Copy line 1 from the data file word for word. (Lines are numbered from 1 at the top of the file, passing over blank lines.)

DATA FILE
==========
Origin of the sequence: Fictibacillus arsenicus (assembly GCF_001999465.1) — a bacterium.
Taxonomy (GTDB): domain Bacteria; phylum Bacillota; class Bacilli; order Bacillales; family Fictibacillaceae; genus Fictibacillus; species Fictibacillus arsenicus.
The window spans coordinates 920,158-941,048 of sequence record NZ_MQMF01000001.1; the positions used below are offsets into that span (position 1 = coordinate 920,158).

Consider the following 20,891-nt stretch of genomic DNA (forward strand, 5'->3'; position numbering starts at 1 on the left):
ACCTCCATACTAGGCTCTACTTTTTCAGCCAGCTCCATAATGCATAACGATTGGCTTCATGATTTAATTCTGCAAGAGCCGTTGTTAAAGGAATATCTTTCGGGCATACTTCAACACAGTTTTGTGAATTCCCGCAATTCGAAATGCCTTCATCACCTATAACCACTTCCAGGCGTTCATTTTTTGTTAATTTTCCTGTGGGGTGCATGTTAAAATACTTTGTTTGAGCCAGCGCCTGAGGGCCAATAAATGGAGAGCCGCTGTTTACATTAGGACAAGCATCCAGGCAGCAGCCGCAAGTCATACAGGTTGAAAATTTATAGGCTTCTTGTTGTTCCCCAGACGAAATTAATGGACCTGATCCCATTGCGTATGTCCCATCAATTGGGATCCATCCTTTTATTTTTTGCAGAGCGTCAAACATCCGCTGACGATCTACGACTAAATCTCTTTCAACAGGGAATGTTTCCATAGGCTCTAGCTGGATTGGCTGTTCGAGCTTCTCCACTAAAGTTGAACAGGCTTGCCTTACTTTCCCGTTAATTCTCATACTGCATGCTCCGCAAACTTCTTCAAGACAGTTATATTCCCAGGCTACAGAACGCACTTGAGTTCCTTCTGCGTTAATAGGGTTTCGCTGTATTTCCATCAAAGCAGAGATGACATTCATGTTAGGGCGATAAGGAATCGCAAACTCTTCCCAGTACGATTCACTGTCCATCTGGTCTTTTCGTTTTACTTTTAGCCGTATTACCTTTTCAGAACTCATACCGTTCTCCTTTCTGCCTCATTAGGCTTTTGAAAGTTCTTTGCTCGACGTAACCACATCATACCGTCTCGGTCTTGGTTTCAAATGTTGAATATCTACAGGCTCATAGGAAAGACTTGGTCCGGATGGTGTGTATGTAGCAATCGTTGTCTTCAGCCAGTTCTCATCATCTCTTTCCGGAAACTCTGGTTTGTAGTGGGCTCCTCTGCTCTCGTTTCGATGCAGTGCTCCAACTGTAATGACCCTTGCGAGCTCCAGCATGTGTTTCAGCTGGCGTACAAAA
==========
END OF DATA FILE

Origin of the sequence: Fictibacillus arsenicus (assembly GCF_001999465.1) — a bacterium.